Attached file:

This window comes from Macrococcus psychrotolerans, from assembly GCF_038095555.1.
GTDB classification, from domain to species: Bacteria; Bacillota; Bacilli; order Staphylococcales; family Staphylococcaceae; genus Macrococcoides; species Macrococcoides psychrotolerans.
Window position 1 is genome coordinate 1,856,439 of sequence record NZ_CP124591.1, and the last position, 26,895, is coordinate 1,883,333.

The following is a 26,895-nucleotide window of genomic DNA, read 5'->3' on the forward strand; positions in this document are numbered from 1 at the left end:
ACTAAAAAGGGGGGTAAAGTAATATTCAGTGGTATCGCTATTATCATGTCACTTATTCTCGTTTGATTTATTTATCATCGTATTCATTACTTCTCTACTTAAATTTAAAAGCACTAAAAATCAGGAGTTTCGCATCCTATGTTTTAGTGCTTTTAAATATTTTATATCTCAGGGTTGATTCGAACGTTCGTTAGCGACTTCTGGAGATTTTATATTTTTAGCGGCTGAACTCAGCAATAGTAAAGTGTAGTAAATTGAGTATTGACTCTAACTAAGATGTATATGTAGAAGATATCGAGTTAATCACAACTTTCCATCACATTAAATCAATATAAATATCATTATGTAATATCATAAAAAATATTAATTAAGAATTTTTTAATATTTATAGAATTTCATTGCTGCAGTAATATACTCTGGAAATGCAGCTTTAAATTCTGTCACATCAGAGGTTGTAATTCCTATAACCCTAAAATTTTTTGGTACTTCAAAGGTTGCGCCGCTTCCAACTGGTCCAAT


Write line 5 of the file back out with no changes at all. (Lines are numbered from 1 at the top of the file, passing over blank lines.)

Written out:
ACTAAAAAGGGGGGTAAAGTAATATTCAGTGGTATCGCTATTATCATGTCACTTATTCTCGTTTGATTTATTTATCATCGTATTCATTACTTCTCTACTTAAATTTAAAAGCACTAAAAATCAGGAGTTTCGCATCCTATGTTTTAGTGCTTTTAAATATTTTATATCTCAGGGTTGATTCGAACGTTCGTTAGCGACTTCTGGAGATTTTATATTTTTAGCGGCTGAACTCAGCAATAGTAAAGTGTAGTAAATTGAGTATTGACTCTAACTAAGATGTATATGTAGAAGATATCGAGTTAATCACAACTTTCCATCACATTAAATCAATATAAATATCATTATGTAATATCATAAAAAATATTAATTAAGAATTTTTTAATATTTATAGAATTTCATTGCTGCAGTAATATACTCTGGAAATGCAGCTTTAAATTCTGTCACATCAGAGGTTGTAATTCCTATAACCCTAAAATTTTTTGGTACTTCAAAGGTTGCGCCGCTTCCAACTGGTCCAAT